Watching Darkness Fall: FDR, His Ambassadors, and the Rise of Adolf Hitler (Hardcover)
A gripping and groundbreaking account of how all but one of FDR's ambassadors in Europe misjudged Hitler and his intentions
As German tanks rolled toward Paris in late May 1940, the U.S. Ambassador to France, William Bullitt, was determined to stay put, holed up in the Chateau St. Firmin in Chantilly, his country residence. Bullitt told the president that he would neither evacuate the embassy nor his chateau, an eighteenth Renaissance manse with a wine cellar of over 18,000 bottles, even though “we have only two revolvers in this entire mission with only forty bullets.”
As German forces closed in on the French capital, Bullitt wrote the president, “In case I should get blown up before I see you again, I want you to know that it has been marvelous to work for you.” As the fighting raged in France, across the English Channel, Ambassador to Great Britain Joseph P. Kennedy wrote to his wife Rose, “The situation is more than critical. It means a terrible finish for the allies.”
David McKean's Watching Darkness Fall will recount the rise of the Third Reich in Germany and the road to war from the perspective of four American diplomats in Europe who witnessed it firsthand: Joseph Kennedy, William Dodd, Breckinridge Long, and William Bullitt, who all served in key Western European capitals—London, Berlin, Rome, Paris, and Moscow—in the years prior to World War II. In many ways they were America’s first line of defense and they often communicated with the president directly, as Roosevelt's eyes and ears on the ground. Unfortunately, most of them underestimated the power and resolve of Adolf Hitler and Germany’s Third Reich.
Watching Darkness Fall is a gripping new history of the years leading up to and the beginning of WWII in Europe told through the lives of five well-educated and mostly wealthy men all vying for the attention of the man in the Oval Office.
About the Author
David McKean is the former US Ambassador to Luxembourg, and former director of Policy Planning for the US Department of State. He is currently a Senior Fellow at The German Marshall Fund of the United States in Washington, D.C.
"David McKean’s superbly readable chronicle of FDR and his ambassadors offers new insight on modern history’s greatest tragedy: The rise of Hitler and the Nazis . . . . Watching Darkness Fall is one of those works that by illuminating the shadows makes a familiar story all the more powerful. A must for the bookshelf of anyone fascinated by World War II history."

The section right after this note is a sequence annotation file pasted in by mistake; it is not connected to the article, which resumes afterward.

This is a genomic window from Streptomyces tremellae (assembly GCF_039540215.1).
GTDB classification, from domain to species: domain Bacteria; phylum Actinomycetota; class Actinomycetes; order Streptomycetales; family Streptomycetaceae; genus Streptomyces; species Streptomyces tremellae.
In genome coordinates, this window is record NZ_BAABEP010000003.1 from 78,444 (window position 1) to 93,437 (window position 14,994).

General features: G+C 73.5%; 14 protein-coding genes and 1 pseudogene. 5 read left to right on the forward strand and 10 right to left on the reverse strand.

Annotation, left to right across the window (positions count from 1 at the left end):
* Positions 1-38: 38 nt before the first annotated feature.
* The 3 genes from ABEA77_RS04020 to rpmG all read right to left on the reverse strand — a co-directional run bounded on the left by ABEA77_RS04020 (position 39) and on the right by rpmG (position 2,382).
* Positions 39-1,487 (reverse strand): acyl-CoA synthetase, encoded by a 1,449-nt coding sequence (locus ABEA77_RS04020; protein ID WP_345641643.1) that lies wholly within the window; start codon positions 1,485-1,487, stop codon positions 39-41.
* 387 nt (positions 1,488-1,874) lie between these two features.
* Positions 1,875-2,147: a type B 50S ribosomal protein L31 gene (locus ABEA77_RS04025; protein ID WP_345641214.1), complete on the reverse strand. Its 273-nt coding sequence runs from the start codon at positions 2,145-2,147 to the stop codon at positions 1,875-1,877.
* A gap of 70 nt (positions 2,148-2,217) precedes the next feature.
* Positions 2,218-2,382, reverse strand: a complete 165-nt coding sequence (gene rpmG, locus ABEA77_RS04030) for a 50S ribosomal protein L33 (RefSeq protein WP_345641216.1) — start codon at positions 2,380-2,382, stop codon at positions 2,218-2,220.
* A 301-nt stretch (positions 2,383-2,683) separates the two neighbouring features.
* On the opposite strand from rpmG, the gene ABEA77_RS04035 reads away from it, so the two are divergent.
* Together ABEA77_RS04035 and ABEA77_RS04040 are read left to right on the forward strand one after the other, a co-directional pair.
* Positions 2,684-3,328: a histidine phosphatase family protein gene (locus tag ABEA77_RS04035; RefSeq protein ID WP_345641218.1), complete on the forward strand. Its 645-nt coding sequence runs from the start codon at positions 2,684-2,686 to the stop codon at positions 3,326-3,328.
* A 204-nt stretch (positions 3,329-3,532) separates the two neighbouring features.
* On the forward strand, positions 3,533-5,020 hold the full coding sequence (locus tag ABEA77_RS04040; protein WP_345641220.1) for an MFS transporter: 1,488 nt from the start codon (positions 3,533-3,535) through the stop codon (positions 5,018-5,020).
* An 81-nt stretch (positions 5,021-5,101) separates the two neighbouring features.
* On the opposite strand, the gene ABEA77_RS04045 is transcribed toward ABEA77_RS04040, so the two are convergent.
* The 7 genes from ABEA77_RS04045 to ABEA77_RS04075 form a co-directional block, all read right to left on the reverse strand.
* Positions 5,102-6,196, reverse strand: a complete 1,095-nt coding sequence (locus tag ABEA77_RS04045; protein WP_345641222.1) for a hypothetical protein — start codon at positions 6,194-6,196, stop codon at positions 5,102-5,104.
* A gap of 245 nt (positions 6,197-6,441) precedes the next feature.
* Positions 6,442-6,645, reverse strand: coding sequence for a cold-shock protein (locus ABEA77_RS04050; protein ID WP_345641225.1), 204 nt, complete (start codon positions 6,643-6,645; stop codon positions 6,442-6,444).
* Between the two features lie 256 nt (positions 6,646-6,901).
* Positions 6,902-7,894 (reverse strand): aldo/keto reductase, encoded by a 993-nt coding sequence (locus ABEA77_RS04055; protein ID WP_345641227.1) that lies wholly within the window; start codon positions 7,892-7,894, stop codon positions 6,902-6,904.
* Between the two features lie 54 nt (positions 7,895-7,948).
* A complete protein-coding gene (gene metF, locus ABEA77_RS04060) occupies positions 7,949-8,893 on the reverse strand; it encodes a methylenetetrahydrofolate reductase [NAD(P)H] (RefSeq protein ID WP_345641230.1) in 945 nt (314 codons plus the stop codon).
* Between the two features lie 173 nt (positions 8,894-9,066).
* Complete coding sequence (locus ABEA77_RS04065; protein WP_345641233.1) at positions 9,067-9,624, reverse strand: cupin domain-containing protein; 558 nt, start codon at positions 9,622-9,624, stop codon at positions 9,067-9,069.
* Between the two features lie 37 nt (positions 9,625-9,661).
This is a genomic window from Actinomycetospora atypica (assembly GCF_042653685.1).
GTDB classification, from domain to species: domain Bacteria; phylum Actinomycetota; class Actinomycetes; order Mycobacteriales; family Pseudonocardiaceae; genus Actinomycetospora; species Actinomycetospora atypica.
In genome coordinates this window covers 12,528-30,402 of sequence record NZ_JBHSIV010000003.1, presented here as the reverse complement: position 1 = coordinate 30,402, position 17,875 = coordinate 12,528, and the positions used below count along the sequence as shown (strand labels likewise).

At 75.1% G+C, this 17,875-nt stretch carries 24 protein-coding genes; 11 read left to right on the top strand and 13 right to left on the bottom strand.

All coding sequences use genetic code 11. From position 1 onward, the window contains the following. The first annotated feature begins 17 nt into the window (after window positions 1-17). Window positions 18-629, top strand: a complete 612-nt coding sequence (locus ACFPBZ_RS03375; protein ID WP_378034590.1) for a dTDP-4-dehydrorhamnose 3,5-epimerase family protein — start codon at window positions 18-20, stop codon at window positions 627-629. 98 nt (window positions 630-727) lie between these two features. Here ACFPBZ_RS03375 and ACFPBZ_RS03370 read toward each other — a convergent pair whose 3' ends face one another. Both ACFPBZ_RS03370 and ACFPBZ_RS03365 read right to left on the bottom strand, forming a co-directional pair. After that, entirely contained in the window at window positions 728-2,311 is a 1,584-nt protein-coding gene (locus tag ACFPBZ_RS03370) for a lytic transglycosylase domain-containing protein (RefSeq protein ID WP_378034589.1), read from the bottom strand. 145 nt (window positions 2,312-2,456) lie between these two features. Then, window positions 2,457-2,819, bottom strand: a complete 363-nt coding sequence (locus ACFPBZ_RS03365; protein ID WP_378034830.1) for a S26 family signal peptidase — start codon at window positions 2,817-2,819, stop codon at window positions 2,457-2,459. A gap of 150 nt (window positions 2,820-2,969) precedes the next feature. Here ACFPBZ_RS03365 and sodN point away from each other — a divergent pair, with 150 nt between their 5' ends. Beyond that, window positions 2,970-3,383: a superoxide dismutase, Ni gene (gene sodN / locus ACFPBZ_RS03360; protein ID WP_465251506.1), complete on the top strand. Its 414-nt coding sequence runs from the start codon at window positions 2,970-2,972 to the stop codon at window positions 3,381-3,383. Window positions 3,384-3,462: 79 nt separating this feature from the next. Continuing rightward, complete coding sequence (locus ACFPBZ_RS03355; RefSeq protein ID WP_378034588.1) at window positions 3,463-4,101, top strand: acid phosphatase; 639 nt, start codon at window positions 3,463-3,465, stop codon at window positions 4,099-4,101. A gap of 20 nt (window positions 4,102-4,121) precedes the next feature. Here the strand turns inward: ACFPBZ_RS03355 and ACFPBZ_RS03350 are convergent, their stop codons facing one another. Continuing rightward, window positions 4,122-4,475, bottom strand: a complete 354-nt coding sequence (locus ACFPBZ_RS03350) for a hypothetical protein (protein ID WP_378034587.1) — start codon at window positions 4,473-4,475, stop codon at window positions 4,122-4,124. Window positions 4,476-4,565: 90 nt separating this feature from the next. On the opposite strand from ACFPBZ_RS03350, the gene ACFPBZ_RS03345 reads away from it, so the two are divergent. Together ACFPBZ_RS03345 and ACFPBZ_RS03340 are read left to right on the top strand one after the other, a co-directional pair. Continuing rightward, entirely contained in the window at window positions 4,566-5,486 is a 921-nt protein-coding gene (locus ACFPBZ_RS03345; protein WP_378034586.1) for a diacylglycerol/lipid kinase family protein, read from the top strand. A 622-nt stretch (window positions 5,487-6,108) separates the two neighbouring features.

—David Ignatius, columnist, The Washington Post
"In Watching Darkness Fall, David McKean has produced a compelling portrait of the men President Franklin Roosevelt chose to be his ambassadors in Europe during Nazi Germany’s march toward war. . . . The story of the envoys’ rivalries and competition for FDR’s favor is a fascinating one, as is Roosevelt’s reaction to their differing advice, reflecting his own struggle over how to handle the looming war and America’s role in it."
—Lynne Olson, New York Times bestselling author of Madame Fourcade's Secret War
"High drama, diplomatic intrigue, and damn good chinwag . . . David McKean has a fine eye for the telling anecdote in this gracefully written group biography of FDR’s pre-war ambassadors. Watching Darkness Fall is colorful biography but also an important piece of diplomatic history—and along the way, we learn a little more about the ever-elusive Franklin Roosevelt."
—Kai Bird, Pulitzer Prize-winning historian, director of the Leon Levy Center for Biography, and author of The Outlier: The Unfinished Presidency of Jimmy Carter
“David McKean has written a bracing, important book about a tragic period in Transatlantic history. Watching Darkness Fall is part diplomatic history, part political thriller. The path to the united effort to defeat fascism was full of roads not taken, and this book provides a very helpful map.”
—David Miliband, President and CEO of the International Rescue Committee, and former Foreign Secretary of the United Kingdom
"A lively, immersive history of a pivotal time." —Publishers Weekly
"Broad-ranging . . . a useful addition to the literature on the beginning of World War II." —Kirkus Reviews